2. Court Could Not See the Jacket Was Weighted on BWC – In paragraph 19 of the decision the court states “We note, however, the footage does not clearly show the right side of Mr. Ivery’s jacket being heavily weighed down, as compared to the left side.”. Here the court demands absolute proof.  What a linear body camera video shows and what an officer … or any other human sees in real time can be distinguishable.  But the court demands that since they could not see the jacket being weighted down on the right side WHERE THERE WAS A GUN inside, the officer did not see it in real time. This is another time that an appellate court has implicitly held that any factors an officer observes MUST be verified by video.  On June 18, 2020, the Sixth Circuit Appellate Court held “The officers maintain that at both turns, Wright failed to use his turn signal, but there is no dash-cam footage or other evidence to confirm the officers’ word.  Wright insists that he did use his turn signal in both instances.”. Wright v. Euclid, 19 – 3452.  For more on Wright v. Euclid see The Sixth Circuit Holds Mr. Wright was Wronged.
  3. Inevitable Discovery Doctrine – In paragraph 24 the court stated, “At the scene, Mr. Ivery was arrested for felony gun charges and outstanding traffic warrants.”. So why wasn’t the Inevitable Discovery Doctrine argued or evaluated? The issue was the initial detention of Mr. Ivery.  Since the court concluded the initial encounter was unreasonable, then the firearm was a fruit of the poisonous tree even though the presently armed Mr. Ivery had an active warrant.
  4. Free to Leave – In paragraph 48 the court stated, “Nor did he inform Mr. Ivery at any point during the questioning that he was free to leave.”. Law enforcement officers do not have to explicitly tell a person that they are free to leave a consensual encounter.  The court references State v. Scarberry, 2016 – Ohio – 7065.  However, that was a dissenter’s opinion and out of context for this case.  In 1991 the U.S. Supreme Court held “[T]he test ‘is an objective one: not whether the citizen perceived that he was being ordered to restrict his movement, but whether the officer’s words and actions would have conveyed that to a reasonable person.” California v. Hodari  ,  499 U.S. 621, 628 (1991).  For more on Hodari see Were Hodari’s Felony Flyers Too Fast to be Seized?  The test is objective and though the words of the officer will be a significant factor, the officer does not have to tell a suspect he is free to leave.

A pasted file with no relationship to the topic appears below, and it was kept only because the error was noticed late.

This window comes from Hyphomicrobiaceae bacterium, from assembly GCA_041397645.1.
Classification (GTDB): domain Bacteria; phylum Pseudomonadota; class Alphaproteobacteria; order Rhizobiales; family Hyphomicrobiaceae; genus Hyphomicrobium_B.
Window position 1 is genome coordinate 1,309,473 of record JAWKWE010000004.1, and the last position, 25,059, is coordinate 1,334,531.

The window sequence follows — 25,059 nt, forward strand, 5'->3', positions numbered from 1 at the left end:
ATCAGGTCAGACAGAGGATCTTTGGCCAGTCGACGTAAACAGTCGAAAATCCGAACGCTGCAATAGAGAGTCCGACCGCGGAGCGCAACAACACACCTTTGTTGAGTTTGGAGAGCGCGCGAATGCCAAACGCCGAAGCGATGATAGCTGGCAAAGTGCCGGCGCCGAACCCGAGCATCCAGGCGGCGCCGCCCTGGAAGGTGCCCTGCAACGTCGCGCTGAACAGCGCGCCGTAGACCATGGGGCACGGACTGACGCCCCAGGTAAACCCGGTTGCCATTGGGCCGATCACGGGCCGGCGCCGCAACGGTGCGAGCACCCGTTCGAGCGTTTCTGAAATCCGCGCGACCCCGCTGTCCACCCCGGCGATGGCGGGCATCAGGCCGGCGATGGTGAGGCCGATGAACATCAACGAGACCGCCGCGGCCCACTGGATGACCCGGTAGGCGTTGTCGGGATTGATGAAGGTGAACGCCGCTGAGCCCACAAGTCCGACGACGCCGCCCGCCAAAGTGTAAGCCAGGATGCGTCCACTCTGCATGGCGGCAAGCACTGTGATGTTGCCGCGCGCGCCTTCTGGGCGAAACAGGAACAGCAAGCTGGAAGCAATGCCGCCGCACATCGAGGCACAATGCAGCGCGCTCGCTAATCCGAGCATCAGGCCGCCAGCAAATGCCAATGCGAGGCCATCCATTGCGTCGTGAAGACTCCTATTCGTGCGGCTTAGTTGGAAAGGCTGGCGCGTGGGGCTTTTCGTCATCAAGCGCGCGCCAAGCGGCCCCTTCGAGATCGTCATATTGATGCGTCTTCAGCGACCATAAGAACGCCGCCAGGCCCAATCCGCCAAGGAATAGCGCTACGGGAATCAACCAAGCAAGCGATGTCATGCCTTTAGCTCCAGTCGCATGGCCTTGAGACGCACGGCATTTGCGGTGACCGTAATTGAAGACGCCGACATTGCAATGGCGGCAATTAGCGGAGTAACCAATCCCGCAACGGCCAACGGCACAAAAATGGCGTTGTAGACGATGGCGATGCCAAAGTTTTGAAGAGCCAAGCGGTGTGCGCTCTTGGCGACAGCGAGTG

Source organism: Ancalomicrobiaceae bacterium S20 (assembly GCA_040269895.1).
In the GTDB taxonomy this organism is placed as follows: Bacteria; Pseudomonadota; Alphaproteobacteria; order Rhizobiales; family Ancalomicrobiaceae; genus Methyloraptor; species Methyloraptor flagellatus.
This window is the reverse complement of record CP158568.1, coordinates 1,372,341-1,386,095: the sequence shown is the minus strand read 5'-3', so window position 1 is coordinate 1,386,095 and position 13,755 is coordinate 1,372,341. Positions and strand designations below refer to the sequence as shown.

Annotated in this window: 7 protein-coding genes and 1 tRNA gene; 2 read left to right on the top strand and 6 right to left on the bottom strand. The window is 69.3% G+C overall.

5. Flight Invites Pursuit – On January 12, 2000 the U.S. Supreme Court issued Illinois v. Wardlow, 528 U.S. 119 (2000) and held that four factors led to a reasonable investigative detention of Mr. Sam Wardlow in Chicago on September 9, 1995: 1) The area was a high crime area, 2) During the narcotics raid the officers expected to find lookouts and drug salesmen, 3) Sam Wardlow ran at the very sight of the police officers; and 4) Sam Wardlow had headlong flight – flight that was immediate, intentional and purposively evasive. These four factors are eerily similar to this case and what Mr. Ivery did in Columbus on January 3, 2022, to include both Mr. Wardlow and Mr. Ivery were presently unlawfully armed.  However, the Tenth District did not see the same factors the same way and upheld the Motion to Suppress Mr. Ivery’s firearm.  For more on Wardlow see Why did Sam Run Like a Felon in Possession of a Firearm? This is yet another example as to why law enforcement is THE hardest job in America.

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Robert H. Meader Esq.